Tuesday, November 29, 2011

Natalie Wood

Today marks the 30th anniversary of the very tragic death of Natalie Wood on Nov. 29th 1981. Of course, that terrible incident has been back in the news lately, due to the captain of the yacht coming forward with what may be new information that was not disclosed at the time of her drowning all those years ago. I was only 21 at the time, but I remember the sad news with great clarity. Natalie had been starring in Brainstorm, which was still in the middle of production when she died. She hadn't been in many theatrical films for awhile, as it seemed she was doing more in the way of made-for-TV movies in the late 1970s. At the time of her tragic death she was only 43, still a very vibrant and beautiful woman.

There was so much mystery surrounding her death by drowning, that speculation ran rampant about what led to it and what possibly transpired on the yacht that night. I doubt that this current re-investigation will turn up anything more conclusive that would disprove it being an "accident", but it will be interesting to see if any new facts come to light. It was certainly a very suspicious incident, though, and there has to be far more behind it that we'll probably never know the truth about.

Interestingly, as I was looking through her list of theatrical film credits on IMDb, I think I've only seen about a dozen of them that I recall. In fact, she only made about 30 odd films as an adult performer, if you start counting from her appearance in John Wayne's The Searchers, when she was just 15. Of those I have seen, there are several that I've watched a number of times, including her iconic performances as "Maria" in West Side Story, the vaudeville-to-burlesque performer "Gypsy Rose Lee" (aka "Louise") in Gypsy, and as the intrepid feminist reporter, "Maggie Dubois" in The Great Race.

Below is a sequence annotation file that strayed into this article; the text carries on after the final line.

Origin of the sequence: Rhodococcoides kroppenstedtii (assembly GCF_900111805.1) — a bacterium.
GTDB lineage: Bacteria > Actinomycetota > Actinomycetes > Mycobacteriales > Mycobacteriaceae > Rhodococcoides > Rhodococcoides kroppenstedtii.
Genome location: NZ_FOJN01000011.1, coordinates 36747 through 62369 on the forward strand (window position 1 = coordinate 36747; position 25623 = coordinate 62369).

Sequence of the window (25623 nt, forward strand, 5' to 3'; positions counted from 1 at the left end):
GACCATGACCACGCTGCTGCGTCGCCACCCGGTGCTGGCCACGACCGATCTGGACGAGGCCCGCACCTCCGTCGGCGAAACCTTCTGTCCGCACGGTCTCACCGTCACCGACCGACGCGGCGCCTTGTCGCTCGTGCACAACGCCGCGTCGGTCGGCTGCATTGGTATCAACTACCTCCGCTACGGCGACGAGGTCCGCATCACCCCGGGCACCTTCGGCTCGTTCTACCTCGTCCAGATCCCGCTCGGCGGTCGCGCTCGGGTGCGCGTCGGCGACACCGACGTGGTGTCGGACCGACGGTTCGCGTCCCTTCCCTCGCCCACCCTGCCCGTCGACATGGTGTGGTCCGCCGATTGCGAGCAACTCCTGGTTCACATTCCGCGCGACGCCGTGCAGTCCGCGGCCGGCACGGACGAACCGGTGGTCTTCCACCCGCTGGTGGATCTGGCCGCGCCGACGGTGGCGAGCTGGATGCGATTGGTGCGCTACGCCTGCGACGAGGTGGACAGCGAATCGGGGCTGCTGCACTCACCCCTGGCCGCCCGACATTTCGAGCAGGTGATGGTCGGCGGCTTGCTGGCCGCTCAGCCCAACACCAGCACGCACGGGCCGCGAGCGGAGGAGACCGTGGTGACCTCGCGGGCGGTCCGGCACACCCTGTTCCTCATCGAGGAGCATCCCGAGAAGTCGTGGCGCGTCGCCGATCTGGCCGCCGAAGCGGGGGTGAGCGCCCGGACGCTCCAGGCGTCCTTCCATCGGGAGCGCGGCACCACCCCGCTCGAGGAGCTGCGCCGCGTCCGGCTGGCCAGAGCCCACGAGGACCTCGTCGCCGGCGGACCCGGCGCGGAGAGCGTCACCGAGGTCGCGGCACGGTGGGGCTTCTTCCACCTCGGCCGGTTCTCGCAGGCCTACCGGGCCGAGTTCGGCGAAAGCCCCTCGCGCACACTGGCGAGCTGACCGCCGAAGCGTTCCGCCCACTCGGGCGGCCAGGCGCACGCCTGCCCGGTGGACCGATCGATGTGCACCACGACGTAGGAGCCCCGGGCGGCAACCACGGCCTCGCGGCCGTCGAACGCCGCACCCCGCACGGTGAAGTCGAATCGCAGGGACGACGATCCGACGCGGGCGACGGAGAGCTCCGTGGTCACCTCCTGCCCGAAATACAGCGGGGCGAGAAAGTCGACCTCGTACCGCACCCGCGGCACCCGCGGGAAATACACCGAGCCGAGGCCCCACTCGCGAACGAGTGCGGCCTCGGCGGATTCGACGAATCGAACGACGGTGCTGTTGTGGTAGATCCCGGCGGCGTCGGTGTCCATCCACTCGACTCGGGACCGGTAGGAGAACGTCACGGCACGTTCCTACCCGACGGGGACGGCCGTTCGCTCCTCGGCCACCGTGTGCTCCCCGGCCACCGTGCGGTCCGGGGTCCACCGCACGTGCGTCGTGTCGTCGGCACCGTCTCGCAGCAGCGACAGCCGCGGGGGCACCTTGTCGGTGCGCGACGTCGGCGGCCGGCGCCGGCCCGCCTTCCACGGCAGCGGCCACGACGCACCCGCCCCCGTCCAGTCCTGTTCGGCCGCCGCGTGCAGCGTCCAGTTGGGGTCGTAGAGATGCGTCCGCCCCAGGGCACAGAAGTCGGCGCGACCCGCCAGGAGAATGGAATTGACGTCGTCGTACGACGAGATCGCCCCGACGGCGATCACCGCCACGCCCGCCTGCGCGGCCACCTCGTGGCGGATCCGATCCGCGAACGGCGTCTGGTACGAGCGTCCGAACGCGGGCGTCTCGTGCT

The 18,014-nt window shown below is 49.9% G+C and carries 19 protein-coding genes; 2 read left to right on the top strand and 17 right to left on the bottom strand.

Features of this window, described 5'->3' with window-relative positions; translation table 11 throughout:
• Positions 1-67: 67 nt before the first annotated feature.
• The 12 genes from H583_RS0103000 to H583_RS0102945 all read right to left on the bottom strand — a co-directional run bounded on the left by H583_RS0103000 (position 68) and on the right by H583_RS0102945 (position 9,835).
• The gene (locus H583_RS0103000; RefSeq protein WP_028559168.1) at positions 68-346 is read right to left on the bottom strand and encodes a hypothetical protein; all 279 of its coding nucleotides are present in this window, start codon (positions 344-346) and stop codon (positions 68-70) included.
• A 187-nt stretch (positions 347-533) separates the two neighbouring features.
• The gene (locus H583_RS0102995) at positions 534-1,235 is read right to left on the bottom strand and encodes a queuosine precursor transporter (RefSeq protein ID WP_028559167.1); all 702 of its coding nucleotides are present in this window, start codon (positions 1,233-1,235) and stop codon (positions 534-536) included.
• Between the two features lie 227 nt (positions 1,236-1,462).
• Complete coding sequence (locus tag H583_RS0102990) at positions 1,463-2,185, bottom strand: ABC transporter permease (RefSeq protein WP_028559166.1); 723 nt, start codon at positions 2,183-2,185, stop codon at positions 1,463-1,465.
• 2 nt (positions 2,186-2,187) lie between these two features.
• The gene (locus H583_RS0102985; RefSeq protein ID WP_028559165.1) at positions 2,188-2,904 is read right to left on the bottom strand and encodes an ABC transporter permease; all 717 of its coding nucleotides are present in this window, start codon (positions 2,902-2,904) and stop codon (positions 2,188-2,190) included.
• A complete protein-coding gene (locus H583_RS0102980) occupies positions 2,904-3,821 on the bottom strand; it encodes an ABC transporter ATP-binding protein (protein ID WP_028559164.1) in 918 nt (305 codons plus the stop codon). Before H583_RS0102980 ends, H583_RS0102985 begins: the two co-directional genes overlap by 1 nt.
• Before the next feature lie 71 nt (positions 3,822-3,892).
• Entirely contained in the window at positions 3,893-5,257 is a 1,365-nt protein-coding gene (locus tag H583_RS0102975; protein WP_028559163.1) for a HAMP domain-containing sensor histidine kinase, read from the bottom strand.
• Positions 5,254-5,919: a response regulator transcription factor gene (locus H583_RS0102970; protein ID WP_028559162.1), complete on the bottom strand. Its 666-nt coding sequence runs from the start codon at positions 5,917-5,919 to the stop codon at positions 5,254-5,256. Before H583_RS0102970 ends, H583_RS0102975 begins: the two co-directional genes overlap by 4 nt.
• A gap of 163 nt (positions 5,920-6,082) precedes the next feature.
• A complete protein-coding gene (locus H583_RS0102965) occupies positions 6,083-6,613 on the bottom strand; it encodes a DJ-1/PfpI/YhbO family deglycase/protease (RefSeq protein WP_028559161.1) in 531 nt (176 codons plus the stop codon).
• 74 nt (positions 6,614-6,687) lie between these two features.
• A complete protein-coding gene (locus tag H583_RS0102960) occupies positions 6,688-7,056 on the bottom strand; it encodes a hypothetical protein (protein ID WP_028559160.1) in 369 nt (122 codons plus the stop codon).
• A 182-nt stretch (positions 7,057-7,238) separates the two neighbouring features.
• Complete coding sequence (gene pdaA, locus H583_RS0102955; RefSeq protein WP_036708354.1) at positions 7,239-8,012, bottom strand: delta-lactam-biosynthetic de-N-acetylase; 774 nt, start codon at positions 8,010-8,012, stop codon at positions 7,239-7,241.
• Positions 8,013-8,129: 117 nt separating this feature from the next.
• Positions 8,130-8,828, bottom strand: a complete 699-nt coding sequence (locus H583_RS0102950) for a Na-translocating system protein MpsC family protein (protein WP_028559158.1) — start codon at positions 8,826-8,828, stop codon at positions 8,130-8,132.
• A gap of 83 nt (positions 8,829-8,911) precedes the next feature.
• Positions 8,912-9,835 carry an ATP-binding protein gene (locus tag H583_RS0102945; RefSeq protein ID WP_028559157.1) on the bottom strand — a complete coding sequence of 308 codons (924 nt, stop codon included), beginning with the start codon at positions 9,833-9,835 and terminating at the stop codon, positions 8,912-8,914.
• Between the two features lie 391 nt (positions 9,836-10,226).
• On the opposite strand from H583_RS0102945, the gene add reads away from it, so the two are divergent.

Another film I've seen several times is 1964's Sex and the Single Girl, in which Natalie played real life writer (and later editor-in-chief of Cosmopolitan magazine) Helen Gurley Brown, although the movie is a fictitious romp only loosely related to Ms. Brown's book of the same title. It's not a great film, but it is a lot of fun to watch. Natalie's paired up with Tony Curtis, before costarring again together famously in The Great Race the following year, and they've got terrific on-screen chemistry. (Actually, their first onscreen pairing was in Kings Go Forth, in 1958 alongside Frank Sinatra.) Here's a clip from the film where Tony's character is trying to seduce Miss Brown while they're waiting for their clothes to dry off after a scene in which they both ended up toppling over a pier into the water. (Yes, there's a tragic irony in that, isn't there?). Of course, it was from this film that I chose to sketch my caricature of Natalie Wood that appears at the head of this post.

A truly beautiful lady with great warmth and charm. She was one of the true screen goddesses of the 1960s, and I miss her very much.

3 comments:

Eliezer Fran├ža do Aido said...

Great post!

Floyd Norman said...

She truly was a beautiful young woman.

I do think her death was an accident especially if she had been drinking. Too much wine and a slippery deck is a bad combination. Since this happened at night, that was even more reason to suspect her death was accidental.

S. Stephani Soejono said...

Looks like a young Wendie Malick.